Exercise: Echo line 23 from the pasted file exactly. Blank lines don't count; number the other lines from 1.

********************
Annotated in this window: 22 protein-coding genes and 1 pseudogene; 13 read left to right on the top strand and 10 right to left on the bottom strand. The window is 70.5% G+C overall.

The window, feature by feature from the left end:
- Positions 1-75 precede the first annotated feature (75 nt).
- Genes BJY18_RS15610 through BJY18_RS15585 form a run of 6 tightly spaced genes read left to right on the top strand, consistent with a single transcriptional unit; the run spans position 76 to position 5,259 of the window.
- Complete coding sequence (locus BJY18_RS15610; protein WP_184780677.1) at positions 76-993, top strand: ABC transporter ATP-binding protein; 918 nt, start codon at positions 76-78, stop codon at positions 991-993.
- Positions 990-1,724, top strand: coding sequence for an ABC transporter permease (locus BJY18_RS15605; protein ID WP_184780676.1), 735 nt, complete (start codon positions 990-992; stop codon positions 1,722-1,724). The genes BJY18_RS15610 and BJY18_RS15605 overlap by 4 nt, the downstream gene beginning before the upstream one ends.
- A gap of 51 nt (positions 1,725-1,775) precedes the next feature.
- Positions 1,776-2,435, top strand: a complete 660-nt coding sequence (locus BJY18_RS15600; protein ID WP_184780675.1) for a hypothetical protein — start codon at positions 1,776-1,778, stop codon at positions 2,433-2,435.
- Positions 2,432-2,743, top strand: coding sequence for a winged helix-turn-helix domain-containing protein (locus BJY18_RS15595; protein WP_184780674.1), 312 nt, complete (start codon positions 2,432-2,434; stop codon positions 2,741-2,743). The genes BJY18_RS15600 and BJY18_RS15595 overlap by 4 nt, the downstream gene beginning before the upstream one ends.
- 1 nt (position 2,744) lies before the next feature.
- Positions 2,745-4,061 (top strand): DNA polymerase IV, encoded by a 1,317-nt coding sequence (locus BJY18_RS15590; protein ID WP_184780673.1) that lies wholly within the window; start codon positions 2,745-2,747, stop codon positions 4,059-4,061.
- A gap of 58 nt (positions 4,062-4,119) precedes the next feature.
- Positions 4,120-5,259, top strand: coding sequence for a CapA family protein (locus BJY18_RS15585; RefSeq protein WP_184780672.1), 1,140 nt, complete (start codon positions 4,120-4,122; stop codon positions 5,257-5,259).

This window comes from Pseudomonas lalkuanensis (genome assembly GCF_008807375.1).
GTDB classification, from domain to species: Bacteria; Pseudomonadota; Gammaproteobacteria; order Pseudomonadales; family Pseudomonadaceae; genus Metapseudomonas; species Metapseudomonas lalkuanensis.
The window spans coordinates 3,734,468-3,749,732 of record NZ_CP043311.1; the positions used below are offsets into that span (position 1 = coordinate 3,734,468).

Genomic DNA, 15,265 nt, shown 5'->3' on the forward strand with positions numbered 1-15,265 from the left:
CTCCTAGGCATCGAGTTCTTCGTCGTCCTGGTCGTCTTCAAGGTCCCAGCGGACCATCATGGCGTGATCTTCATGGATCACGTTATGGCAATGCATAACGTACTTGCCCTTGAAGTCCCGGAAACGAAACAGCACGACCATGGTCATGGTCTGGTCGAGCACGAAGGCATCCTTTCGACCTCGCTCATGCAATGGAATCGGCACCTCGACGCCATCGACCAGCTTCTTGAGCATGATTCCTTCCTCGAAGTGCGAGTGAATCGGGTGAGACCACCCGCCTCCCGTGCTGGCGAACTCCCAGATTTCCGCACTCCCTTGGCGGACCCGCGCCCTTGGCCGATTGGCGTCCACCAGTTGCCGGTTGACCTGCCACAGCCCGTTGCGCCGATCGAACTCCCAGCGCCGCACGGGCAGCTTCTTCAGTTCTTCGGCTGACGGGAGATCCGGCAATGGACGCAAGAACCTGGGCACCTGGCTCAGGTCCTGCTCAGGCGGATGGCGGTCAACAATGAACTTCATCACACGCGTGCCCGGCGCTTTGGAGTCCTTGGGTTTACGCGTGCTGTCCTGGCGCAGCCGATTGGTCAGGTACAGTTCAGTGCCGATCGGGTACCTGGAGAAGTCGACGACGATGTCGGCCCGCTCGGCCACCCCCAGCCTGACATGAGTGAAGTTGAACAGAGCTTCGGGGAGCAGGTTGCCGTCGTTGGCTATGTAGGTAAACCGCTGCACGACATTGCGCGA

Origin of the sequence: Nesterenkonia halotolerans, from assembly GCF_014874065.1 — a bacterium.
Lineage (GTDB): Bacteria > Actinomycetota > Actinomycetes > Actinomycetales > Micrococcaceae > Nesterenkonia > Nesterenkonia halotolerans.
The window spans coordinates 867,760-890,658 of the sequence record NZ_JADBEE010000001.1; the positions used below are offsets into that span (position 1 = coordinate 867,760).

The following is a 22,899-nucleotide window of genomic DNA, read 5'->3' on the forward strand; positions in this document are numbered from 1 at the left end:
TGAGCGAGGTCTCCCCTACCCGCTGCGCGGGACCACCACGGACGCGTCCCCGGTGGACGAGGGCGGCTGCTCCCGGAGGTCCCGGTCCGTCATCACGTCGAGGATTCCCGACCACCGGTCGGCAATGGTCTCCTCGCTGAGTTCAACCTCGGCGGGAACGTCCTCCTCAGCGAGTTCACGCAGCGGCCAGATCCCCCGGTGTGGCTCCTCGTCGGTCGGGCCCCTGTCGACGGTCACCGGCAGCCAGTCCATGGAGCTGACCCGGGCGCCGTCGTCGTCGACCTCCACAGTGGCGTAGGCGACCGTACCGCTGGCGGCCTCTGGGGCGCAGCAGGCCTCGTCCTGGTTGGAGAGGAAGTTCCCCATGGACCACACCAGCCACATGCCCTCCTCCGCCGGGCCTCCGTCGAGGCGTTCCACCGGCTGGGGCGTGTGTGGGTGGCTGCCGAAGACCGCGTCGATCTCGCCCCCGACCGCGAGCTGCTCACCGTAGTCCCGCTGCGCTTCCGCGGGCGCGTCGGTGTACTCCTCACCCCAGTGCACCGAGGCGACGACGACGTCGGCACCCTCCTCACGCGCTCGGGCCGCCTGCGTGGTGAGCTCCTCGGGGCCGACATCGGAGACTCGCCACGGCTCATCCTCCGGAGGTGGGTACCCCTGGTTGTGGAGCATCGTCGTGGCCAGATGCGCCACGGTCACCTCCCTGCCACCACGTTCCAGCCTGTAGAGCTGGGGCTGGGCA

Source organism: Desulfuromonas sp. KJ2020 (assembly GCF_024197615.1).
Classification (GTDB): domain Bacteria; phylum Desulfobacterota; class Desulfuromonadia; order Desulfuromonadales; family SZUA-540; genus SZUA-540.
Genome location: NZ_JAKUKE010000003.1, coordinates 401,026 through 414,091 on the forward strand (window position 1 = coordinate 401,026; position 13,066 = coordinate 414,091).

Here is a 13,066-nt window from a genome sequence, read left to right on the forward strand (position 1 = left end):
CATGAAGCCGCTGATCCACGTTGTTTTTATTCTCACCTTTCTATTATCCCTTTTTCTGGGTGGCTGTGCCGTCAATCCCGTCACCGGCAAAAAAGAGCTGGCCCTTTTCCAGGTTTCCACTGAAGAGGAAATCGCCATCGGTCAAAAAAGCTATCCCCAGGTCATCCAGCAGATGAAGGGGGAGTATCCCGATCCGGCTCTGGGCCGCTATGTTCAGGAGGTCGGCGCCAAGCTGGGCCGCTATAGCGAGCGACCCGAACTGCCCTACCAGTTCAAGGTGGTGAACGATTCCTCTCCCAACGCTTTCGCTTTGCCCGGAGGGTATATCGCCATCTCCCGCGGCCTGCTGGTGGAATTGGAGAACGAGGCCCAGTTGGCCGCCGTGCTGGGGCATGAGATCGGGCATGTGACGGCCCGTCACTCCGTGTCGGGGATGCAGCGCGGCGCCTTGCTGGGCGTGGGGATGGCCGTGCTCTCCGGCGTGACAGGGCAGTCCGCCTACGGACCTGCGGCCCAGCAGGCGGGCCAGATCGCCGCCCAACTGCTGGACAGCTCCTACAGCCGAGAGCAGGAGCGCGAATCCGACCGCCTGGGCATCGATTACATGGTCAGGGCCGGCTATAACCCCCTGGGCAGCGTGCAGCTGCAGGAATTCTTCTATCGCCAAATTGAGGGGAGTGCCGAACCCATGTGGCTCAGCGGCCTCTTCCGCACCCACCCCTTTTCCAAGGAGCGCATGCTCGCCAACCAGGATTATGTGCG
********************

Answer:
TGAGCGAGGTCTCCCCTACCCGCTGCGCGGGACCACCACGGACGCGTCCCCGGTGGACGAGGGCGGCTGCTCCCGGAGGTCCCGGTCCGTCATCACGTCGAGGATTCCCGACCACCGGTCGGCAATGGTCTCCTCGCTGAGTTCAACCTCGGCGGGAACGTCCTCCTCAGCGAGTTCACGCAGCGGCCAGATCCCCCGGTGTGGCTCCTCGTCGGTCGGGCCCCTGTCGACGGTCACCGGCAGCCAGTCCATGGAGCTGACCCGGGCGCCGTCGTCGTCGACCTCCACAGTGGCGTAGGCGACCGTACCGCTGGCGGCCTCTGGGGCGCAGCAGGCCTCGTCCTGGTTGGAGAGGAAGTTCCCCATGGACCACACCAGCCACATGCCCTCCTCCGCCGGGCCTCCGTCGAGGCGTTCCACCGGCTGGGGCGTGTGTGGGTGGCTGCCGAAGACCGCGTCGATCTCGCCCCCGACCGCGAGCTGCTCACCGTAGTCCCGCTGCGCTTCCGCGGGCGCGTCGGTGTACTCCTCACCCCAGTGCACCGAGGCGACGACGACGTCGGCACCCTCCTCACGCGCTCGGGCCGCCTGCGTGGTGAGCTCCTCGGGGCCGACATCGGAGACTCGCCACGGCTCATCCTCCGGAGGTGGGTACCCCTGGTTGTGGAGCATCGTCGTGGCCAGATGCGCCACGGTCACCTCCCTGCCACCACGTTCCAGCCTGTAGAGCTGGGGCTGGGCA